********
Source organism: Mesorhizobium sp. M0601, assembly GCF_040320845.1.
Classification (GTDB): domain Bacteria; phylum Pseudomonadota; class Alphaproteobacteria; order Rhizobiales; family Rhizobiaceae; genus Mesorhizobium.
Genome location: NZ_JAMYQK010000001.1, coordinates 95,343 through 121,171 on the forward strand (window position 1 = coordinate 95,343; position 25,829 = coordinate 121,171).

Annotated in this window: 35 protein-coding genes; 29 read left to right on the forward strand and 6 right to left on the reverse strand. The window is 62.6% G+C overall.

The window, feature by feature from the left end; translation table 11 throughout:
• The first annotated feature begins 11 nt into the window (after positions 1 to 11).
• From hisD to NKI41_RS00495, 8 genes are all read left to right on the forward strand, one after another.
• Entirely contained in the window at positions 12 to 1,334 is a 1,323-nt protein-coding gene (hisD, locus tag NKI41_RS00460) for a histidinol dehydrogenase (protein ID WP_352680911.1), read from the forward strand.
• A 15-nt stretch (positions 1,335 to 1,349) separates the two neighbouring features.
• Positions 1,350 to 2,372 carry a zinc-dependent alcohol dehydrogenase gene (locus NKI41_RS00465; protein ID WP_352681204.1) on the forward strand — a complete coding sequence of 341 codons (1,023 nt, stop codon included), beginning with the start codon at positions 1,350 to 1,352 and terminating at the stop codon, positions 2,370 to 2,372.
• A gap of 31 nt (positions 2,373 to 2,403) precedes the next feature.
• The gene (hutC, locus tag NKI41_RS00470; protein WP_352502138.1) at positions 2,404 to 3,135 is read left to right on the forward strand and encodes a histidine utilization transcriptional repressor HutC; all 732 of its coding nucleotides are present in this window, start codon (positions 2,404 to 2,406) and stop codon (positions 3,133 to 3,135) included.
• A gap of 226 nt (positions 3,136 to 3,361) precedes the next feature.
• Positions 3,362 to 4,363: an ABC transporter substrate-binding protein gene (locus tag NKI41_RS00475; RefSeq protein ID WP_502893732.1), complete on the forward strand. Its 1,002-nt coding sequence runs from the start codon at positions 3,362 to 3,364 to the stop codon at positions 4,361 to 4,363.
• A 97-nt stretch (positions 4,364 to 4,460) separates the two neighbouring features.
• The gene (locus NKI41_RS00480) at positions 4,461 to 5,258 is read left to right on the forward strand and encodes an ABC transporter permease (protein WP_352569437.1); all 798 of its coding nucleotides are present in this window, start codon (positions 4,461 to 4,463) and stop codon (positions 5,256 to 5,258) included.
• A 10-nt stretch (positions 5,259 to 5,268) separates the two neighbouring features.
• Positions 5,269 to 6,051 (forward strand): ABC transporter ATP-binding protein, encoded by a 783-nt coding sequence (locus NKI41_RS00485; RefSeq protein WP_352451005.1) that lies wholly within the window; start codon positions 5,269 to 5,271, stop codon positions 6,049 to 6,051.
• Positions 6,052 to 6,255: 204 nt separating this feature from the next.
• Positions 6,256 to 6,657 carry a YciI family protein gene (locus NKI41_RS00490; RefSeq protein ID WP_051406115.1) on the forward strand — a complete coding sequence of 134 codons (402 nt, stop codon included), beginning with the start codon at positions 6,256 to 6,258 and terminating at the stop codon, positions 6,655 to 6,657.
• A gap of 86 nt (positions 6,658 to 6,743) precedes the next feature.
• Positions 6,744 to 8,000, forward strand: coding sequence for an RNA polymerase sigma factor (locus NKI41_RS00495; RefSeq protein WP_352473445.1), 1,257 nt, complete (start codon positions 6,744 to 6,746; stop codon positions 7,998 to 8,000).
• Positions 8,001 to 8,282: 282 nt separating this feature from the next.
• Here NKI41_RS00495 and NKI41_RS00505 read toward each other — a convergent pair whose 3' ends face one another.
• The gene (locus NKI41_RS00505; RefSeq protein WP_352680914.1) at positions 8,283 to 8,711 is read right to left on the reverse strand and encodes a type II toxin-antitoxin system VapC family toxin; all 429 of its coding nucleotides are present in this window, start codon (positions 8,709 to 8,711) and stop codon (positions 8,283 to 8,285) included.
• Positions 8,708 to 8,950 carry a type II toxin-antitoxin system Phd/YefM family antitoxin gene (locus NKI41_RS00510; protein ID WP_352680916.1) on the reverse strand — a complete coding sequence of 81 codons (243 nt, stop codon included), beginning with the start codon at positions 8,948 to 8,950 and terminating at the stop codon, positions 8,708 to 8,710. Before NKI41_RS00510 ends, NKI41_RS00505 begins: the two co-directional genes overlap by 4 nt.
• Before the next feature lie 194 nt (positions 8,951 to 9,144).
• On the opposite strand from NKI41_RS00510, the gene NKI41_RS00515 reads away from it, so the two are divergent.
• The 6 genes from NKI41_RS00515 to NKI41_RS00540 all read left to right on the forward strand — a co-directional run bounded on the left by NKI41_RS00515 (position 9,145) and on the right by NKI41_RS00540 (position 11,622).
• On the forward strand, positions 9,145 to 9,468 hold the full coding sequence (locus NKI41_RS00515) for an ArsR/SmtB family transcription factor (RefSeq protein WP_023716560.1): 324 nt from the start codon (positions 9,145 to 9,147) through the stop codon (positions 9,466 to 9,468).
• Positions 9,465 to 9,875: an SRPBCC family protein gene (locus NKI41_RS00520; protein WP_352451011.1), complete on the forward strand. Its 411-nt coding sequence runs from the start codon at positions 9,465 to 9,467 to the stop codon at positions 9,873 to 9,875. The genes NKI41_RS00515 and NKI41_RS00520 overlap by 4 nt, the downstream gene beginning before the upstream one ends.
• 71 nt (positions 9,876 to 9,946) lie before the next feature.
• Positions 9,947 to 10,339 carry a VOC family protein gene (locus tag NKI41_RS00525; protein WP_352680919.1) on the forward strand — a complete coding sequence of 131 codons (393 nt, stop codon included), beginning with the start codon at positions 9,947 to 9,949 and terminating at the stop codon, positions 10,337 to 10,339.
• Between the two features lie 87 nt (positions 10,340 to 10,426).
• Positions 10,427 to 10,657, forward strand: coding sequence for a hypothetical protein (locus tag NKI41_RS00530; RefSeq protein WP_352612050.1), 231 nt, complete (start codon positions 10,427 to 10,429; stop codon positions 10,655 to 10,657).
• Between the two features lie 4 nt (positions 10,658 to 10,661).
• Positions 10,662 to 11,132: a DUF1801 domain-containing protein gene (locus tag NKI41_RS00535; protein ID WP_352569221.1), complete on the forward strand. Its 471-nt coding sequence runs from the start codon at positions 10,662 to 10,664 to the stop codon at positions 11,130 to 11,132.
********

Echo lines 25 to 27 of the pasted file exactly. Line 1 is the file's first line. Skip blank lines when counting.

• The gene (locus NKI41_RS00505; RefSeq protein WP_352680914.1) at positions 8,283 to 8,711 is read right to left on the reverse strand and encodes a type II toxin-antitoxin system VapC family toxin; all 429 of its coding nucleotides are present in this window, start codon (positions 8,709 to 8,711) and stop codon (positions 8,283 to 8,285) included.
• Positions 8,708 to 8,950 carry a type II toxin-antitoxin system Phd/YefM family antitoxin gene (locus NKI41_RS00510; protein ID WP_352680916.1) on the reverse strand — a complete coding sequence of 81 codons (243 nt, stop codon included), beginning with the start codon at positions 8,948 to 8,950 and terminating at the stop codon, positions 8,708 to 8,710. Before NKI41_RS00510 ends, NKI41_RS00505 begins: the two co-directional genes overlap by 4 nt.
• Before the next feature lie 194 nt (positions 8,951 to 9,144).